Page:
“We stepped on the field in Costa Rica wanting to win. That desire to win is obviously still there, so in terms of the basic idea of stepping on the field and trying to play well and go for it in the right way and come away with a positive result, that part’s still the same obviously,” the longtime captain said. “There’s no two ways about it, we let ourselves down in Costa Rica. We didn’t play well enough. Mistakes turned into bigger mistakes, which turned into bigger mistakes, and so it all comes together in a way that you can lose a game in a bad way.”

And, there are many faces who have been on the big stage – Bradley, included.

Goalkeeper Tim Howard started the past two World Cups. Howard, four-time World Cup participant defender DaMarcus Beasley and Clint Dempsey played for Arena leading into the coach’s last World Cup qualifying, in 2005. Jozy Altidore brings experience up front.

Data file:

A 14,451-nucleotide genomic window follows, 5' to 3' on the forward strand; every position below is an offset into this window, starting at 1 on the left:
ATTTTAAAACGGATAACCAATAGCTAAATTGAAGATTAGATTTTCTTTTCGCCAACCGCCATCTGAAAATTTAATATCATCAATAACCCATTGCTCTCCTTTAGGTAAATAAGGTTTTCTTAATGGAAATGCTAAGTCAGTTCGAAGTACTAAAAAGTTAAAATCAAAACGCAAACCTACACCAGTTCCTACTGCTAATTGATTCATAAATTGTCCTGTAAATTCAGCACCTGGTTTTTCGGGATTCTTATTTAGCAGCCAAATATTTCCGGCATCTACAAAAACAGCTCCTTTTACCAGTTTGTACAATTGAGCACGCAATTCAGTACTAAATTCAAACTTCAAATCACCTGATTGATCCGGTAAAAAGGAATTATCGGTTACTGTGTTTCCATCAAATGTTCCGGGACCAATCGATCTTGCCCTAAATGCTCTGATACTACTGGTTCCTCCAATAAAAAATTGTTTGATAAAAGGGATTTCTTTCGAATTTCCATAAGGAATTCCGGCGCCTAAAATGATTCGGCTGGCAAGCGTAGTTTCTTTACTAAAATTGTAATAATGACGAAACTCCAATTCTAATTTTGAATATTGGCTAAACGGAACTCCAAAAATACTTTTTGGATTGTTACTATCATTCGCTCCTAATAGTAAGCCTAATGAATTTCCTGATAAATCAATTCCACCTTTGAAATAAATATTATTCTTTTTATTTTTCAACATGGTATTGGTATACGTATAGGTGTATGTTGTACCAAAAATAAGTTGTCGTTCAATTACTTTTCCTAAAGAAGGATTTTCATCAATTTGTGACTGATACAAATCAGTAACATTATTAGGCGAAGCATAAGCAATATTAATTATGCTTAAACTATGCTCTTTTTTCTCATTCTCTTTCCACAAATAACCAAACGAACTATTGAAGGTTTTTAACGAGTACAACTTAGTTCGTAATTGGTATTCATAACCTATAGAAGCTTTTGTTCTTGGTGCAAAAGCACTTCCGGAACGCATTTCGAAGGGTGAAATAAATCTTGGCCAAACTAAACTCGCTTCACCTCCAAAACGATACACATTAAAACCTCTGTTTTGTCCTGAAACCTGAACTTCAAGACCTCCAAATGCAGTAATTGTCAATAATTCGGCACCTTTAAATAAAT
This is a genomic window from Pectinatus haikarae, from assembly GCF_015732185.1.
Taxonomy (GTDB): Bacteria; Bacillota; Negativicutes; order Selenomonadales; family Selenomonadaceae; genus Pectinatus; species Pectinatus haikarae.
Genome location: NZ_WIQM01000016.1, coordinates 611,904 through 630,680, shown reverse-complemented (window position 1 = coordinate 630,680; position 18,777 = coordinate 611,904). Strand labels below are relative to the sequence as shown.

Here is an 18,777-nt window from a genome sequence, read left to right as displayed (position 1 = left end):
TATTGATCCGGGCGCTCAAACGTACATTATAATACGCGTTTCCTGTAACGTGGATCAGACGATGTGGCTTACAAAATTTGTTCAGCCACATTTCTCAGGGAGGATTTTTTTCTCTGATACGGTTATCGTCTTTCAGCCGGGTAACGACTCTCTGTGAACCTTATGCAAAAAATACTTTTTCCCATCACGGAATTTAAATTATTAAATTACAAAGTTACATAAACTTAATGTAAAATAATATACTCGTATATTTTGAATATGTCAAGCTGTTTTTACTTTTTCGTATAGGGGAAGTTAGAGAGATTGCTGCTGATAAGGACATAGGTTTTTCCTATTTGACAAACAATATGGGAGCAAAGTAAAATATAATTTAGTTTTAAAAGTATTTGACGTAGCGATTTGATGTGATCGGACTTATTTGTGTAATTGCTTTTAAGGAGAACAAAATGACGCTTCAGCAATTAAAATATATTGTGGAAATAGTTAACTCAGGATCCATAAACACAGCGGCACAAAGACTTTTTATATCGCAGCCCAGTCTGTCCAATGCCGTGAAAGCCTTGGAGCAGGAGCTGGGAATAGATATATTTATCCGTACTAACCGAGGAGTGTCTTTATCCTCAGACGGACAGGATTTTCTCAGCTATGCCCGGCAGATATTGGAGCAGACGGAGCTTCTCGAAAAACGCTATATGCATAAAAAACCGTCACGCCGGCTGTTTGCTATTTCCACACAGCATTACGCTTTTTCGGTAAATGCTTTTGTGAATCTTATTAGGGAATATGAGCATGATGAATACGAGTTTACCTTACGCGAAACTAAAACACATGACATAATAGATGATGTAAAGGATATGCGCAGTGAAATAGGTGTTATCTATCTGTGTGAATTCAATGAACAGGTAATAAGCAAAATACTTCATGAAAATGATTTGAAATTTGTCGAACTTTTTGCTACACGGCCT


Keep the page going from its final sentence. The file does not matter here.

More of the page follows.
“It’s a huge game for us,” Howard said. “It’s helpful that we have guys who have been through the hex before, who understand what that takes and the pressures that are on us. Yeah, it’s a big game.”

Bradley isn’t getting fancy when it comes to what the U.S. group must do.

“Winning. Three points,” Bradley said. “That’s it.”

“For us the reality is simple: We let ourselves down in the first two games,” he said. “It means that our margin for error is very, very small, but nothing’s changed in that we still feel good about the team that we have, the group that we are. I think that Bruce has come in and done an excellent job in terms of re-establishing certain things, getting at a few things. The mentality, the spirit in training and around the group both in January and now this week has been excellent, so we’re getting a little excited about the chance to step on the field in a big-time qualifier.”